Former Stuy Town resident presents screenings of his hip-hop musical film

Jason Stefaniak and Ryan Carmichael

Jason Stefaniak and Ryan Carmichael

Previously, Town & Village reported on how a film being produced by Stuyvesant Town resident Jason Stefaniak was funded by a neighbor after she read about his crowd-sourcing effort for the project, “But Not for Me,” in this newspaper.

Since then the film, a hip-hop musical directed by his friend and fellow Tisch alum Ryan Carmicahel, has been gone to festivals where it’s won multiple awards.

“But Not for Me,” which focuses on the New York millennial struggle of making ends meet in the city while also trying to live a meaningful life and pursue creative ambitions, had its world premiere at the 2015 Brooklyn Film Festival in June. There it won both the Audience Choice and Best Score Awards. AM New York called the film a “must-see.” It went on to screen in Austin, TX, Bangor, ME, Sedona, AZ, and the prestigious Virginia Film Festival in Charlottesville, VA.

The film will next be screened at the Queens World Film Festival on Saturday, March 19 at 3 p.m. and New Filmmakers New York on Wednesday March 23 at 8:45 p.m. Both screenings will be followed by Q&A with cast and filmmakers.

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ST ‘angel’ funds neighbor’s film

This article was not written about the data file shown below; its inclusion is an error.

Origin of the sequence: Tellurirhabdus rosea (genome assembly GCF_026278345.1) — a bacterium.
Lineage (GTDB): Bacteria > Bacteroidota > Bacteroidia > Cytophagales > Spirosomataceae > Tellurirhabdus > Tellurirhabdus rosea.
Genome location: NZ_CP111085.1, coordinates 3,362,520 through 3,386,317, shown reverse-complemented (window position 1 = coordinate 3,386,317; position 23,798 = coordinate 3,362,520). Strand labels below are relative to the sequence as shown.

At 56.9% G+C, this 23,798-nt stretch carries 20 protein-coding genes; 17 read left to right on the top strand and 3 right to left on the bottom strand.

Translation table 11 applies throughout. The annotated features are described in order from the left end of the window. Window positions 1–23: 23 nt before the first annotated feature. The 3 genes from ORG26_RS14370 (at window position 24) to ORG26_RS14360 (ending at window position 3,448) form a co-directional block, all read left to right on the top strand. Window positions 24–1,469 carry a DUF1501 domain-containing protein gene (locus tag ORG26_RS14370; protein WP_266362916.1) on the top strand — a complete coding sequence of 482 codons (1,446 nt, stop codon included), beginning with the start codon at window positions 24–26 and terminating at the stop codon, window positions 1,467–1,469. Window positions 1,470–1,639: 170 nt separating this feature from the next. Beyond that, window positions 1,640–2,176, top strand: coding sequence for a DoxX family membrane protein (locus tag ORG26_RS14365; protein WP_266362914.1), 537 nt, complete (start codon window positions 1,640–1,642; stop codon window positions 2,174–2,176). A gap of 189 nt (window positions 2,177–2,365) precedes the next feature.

A scene from “But Not For Me,” produced by Stuyvesant Town resident Jason Stefaniak

A scene from “But Not For Me,” produced by Stuyvesant Town resident Jason Stefaniak

By Sabina Mollot

It was in October, 2013, when Jason Stefaniak, an NYU graduate and Stuyvesant Town resident made an appeal, through an article in this newspaper, to get neighbors interested in a musical film he was producing, or rather hoped to produce after raising the funds via Kickstarter.

The campaign for the film, titled “But Not for Me,” which was about the millennial experience of making the rent in New York while also pursuing happiness, wound up raising an impressive $30,000. However, since that amount was far short of Stefaniak and the film director Ryan Carmichael’s goal of $100,000, under Kickstarter’s policy, this meant they ended up with none of the cash.

Not long after the Kickstarter deadline ended, however, Stefaniak got an email from a neighbor, which, after skimming it, he saw mentioned that its author wanted to make a contribution. Since he was busy at the moment, he figured he’d get back to her later to let her know the deadline had passed.

Then, later, Stefaniak took a closer look at the email and what she was offering. The woman, who said she’d read about the project in Town & Village, “wanted to help us cross the finish line,” he said.

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